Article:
Some colleagues and I are in the midst of a (potential) new startup, and one of the questions we are exploring is around principles and philosophies for running the business. One element I contributed was that profit, while important, cannot be the underlying motivator for what we do. What’s important is the product/service, and the execution to build and deliver the same. It’s trite, but it is about “doing the right things” and “doing things right”. But does that mean I’m against profit? Does this mean that I think “profit” is a dirty word or something? Not in the least. I just want to see it put into the right context, and when it is, good things can follow. When it isn’t, disaster is usually lurking.
My Views On Profit
A business needs to be profitable, if not initially, at some point in the near future. Profit is important. A quote (whose attribution I have lost) sums this up well for me:
Profit is like health. You need it, and the more you have of it, the better off you are. But it isn’t the reason why you exist.
I remember hearing this back in 1986. It struck a chord. It doesn’t mean that profit isn’t important. But it is an outcome, and not a goal. I developed my own, less eloquent, thought on profit.
If you aren’t in business to make a profit, you are either bored, stupid or rich.
Harsh, perhaps, but I believe it is true. Some people do things because they are bored, and have nothing better to do. Better to be active and inactive, and something monetarily unprofitable could turn into something else that is profitable in the future. Alternatively, you could be stupid (or you could substitute “generous” or “charitable” or “naive” here), and not realize where profit fits into the bigger picture. Lastly, maybe you’re rich, and its the job and not the money that matter most. For most people trying to build or run a business, they aren’t bored, they aren’t rich and hopefully they aren’t stupid.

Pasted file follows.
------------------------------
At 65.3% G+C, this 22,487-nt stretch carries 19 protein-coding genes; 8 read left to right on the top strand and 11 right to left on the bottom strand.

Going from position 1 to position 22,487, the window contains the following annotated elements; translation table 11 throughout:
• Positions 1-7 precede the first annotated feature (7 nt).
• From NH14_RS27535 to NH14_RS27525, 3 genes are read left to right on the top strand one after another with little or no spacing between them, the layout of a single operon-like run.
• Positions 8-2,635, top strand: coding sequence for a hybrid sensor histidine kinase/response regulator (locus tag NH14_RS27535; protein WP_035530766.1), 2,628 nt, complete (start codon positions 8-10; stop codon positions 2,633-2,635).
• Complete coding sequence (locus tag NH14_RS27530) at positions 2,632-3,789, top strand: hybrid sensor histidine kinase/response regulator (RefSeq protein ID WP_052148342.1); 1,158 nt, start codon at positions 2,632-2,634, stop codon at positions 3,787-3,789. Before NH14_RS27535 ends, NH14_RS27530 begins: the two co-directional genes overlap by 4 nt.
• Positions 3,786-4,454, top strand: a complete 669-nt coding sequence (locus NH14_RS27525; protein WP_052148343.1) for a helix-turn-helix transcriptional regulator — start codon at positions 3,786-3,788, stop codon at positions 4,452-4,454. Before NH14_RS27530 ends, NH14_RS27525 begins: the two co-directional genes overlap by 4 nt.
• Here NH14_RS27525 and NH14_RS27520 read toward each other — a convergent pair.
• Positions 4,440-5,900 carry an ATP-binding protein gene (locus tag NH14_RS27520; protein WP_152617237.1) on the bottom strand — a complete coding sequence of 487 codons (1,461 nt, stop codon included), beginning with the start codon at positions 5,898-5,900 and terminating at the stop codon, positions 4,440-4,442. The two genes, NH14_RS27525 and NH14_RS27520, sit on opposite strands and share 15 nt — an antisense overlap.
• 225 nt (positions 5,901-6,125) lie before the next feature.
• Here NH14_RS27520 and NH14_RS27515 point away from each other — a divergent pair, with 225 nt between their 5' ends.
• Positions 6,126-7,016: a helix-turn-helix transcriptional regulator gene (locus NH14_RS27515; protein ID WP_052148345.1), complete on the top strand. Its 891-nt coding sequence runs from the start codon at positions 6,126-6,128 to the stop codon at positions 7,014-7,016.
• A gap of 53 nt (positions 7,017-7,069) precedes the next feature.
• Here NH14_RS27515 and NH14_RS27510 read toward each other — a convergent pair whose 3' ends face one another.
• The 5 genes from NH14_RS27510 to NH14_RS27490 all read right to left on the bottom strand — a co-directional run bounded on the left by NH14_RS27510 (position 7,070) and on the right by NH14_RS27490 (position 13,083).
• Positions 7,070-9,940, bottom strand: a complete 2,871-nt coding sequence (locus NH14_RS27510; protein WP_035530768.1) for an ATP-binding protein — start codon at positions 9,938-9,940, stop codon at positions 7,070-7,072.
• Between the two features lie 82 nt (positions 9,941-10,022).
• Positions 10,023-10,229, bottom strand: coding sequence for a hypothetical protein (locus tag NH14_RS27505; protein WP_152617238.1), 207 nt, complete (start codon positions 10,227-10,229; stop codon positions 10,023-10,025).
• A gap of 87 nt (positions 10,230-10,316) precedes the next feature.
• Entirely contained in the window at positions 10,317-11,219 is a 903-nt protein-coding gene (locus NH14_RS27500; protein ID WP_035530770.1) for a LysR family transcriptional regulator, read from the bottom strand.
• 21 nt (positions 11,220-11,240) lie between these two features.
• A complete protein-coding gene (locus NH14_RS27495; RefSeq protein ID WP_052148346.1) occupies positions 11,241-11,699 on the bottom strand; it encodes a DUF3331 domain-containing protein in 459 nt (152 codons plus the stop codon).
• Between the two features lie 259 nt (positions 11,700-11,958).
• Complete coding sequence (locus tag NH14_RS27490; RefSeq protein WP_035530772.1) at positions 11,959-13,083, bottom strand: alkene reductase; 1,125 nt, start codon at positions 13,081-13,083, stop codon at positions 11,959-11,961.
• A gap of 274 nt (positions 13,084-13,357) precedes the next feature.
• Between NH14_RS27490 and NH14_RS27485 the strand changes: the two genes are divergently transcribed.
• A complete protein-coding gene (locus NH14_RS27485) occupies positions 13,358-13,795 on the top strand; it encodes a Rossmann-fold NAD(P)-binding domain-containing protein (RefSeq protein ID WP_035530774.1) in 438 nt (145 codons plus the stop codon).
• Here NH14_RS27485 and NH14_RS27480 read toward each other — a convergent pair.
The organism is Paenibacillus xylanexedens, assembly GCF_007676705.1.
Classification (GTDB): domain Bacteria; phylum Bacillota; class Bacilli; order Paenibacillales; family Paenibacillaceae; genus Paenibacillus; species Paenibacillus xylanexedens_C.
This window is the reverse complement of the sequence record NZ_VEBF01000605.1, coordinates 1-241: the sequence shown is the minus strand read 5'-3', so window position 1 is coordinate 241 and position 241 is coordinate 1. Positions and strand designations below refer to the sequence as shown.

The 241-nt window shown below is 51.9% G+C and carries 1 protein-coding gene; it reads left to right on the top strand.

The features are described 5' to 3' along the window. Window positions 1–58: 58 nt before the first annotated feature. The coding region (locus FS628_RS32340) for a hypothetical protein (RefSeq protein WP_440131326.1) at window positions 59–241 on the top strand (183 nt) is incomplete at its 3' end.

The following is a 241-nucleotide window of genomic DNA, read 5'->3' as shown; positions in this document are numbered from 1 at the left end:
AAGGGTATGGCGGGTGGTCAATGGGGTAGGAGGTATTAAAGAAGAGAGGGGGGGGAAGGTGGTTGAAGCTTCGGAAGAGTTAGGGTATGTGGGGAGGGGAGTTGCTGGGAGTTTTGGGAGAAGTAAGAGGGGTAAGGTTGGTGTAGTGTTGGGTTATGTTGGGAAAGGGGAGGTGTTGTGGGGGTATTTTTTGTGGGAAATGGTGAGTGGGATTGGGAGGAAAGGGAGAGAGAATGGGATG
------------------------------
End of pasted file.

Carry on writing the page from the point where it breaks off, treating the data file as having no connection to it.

I believe that profit is important. You need profits to grow the business, reward the people in the business, and to return something to the shareholders. A business that isn’t ultimately profitable isn’t one that will survive. But working for the sake of profit first is a mistake. I have two examples where the focus on profit is different, and the results show accordingly.
The Tale Of Apple Computer
Apple is famous for its healthy margin of profit on all of its hardware products. Most products return a profit to Apple of 30-40%. But does that mean Apple is obsessed with profit above all else? I would say no. What Apple is obsessed with is a product and ecosystem where they can charge a premium price. The fact they can charge a premium, and the profit it returns, is an outcome of this decision. When was Apple in the most trouble? When they stopped focusing on the product, and focused on the bottom line. Steve’s return included a return to focus on the product. Build a great product that people want, and want badly, and the profit will take care of itself.
This shows in Apple’s products, as well as their approach to the surrounding ecosystem. This is both good and bad. On the one hand, Apple products generally work very well together. The software they run works well on the hardware, in part because the permutations and combinations for hardware are limited. The downside, though, is an ecosystem that is somewhat closed and shut-off to the rest of the world. It isn’t totally closed, but the openings are certainly small.
Again, Apple cares about profit, but they operate based on the assumption that it is a natural outcome of the way they do business. The company isn’t run by accountants. It is run by product people. Apple is an excellent example of what happens when you focus your efforts on product. The result is a family of products people are willing pay a premium for. You don’t have to sell at a discount, or cut the price, to move units. That premium, in turn, results in profits that are greater than some very large company’s total revenues.
Contrast To General Motors
General Motors has not been run by a true “product person” since 1953, when Charles Wilson (himself an electrical engineer) left the company. Since that time, the CEO’s and presidents have primarily been salesmen, accountants, finance people or business school grads with limited “real car” experience. Basically, GM was run by “numbers guys” and not “car guys”. For GM at its peak in the 1960’s, this didn’t matter much, because product was still king. GM was the most dominant car manufacturer in the US, surpassing more than half of all new car sales in the early part of the 1960’s. Each division basically ran itself, and except for a few edicts from “on high” (e.g. no car could have more horsepower than the Corvette), each division did it’s own thing. At this point, no one was looking for “cost efficiencies” or “synergies” all that much.